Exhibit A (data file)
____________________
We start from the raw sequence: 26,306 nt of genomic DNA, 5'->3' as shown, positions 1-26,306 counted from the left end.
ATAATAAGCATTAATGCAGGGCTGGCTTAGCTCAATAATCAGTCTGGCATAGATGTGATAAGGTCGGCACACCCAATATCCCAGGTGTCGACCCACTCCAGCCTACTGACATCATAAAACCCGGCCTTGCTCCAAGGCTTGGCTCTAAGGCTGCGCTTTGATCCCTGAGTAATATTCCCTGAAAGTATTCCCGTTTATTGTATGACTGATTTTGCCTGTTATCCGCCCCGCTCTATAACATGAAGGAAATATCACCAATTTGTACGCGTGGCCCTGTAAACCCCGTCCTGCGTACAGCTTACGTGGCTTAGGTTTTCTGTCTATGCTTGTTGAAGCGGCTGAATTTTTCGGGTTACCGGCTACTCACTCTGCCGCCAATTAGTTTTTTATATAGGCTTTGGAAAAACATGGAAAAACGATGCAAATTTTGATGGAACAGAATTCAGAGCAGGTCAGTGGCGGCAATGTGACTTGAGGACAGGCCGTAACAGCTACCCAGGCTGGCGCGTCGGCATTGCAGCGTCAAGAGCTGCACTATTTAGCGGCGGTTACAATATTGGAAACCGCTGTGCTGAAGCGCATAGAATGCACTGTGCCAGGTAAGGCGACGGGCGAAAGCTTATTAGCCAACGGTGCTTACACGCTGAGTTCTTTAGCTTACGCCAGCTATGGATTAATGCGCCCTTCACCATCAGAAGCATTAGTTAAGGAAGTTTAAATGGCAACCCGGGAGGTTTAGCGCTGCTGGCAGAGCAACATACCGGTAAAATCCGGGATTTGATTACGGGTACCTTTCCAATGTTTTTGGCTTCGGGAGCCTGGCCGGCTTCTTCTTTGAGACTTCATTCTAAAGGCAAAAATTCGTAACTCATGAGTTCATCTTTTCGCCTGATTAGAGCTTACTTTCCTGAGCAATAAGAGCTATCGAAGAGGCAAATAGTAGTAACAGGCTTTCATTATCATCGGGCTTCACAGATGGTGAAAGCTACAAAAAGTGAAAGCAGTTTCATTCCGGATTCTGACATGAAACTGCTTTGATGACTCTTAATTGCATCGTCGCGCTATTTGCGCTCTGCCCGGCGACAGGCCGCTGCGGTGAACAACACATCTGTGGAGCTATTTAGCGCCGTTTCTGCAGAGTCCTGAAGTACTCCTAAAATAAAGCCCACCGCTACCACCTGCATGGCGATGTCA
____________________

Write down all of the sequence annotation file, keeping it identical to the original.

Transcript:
We start from the raw sequence: 26,306 nt of genomic DNA, 5'->3' as shown, positions 1-26,306 counted from the left end.
ATAATAAGCATTAATGCAGGGCTGGCTTAGCTCAATAATCAGTCTGGCATAGATGTGATAAGGTCGGCACACCCAATATCCCAGGTGTCGACCCACTCCAGCCTACTGACATCATAAAACCCGGCCTTGCTCCAAGGCTTGGCTCTAAGGCTGCGCTTTGATCCCTGAGTAATATTCCCTGAAAGTATTCCCGTTTATTGTATGACTGATTTTGCCTGTTATCCGCCCCGCTCTATAACATGAAGGAAATATCACCAATTTGTACGCGTGGCCCTGTAAACCCCGTCCTGCGTACAGCTTACGTGGCTTAGGTTTTCTGTCTATGCTTGTTGAAGCGGCTGAATTTTTCGGGTTACCGGCTACTCACTCTGCCGCCAATTAGTTTTTTATATAGGCTTTGGAAAAACATGGAAAAACGATGCAAATTTTGATGGAACAGAATTCAGAGCAGGTCAGTGGCGGCAATGTGACTTGAGGACAGGCCGTAACAGCTACCCAGGCTGGCGCGTCGGCATTGCAGCGTCAAGAGCTGCACTATTTAGCGGCGGTTACAATATTGGAAACCGCTGTGCTGAAGCGCATAGAATGCACTGTGCCAGGTAAGGCGACGGGCGAAAGCTTATTAGCCAACGGTGCTTACACGCTGAGTTCTTTAGCTTACGCCAGCTATGGATTAATGCGCCCTTCACCATCAGAAGCATTAGTTAAGGAAGTTTAAATGGCAACCCGGGAGGTTTAGCGCTGCTGGCAGAGCAACATACCGGTAAAATCCGGGATTTGATTACGGGTACCTTTCCAATGTTTTTGGCTTCGGGAGCCTGGCCGGCTTCTTCTTTGAGACTTCATTCTAAAGGCAAAAATTCGTAACTCATGAGTTCATCTTTTCGCCTGATTAGAGCTTACTTTCCTGAGCAATAAGAGCTATCGAAGAGGCAAATAGTAGTAACAGGCTTTCATTATCATCGGGCTTCACAGATGGTGAAAGCTACAAAAAGTGAAAGCAGTTTCATTCCGGATTCTGACATGAAACTGCTTTGATGACTCTTAATTGCATCGTCGCGCTATTTGCGCTCTGCCCGGCGACAGGCCGCTGCGGTGAACAACACATCTGTGGAGCTATTTAGCGCCGTTTCTGCAGAGTCCTGAAGTACTCCTAAAATAAAGCCCACCGCTACCACCTGCATGGCGATGTCA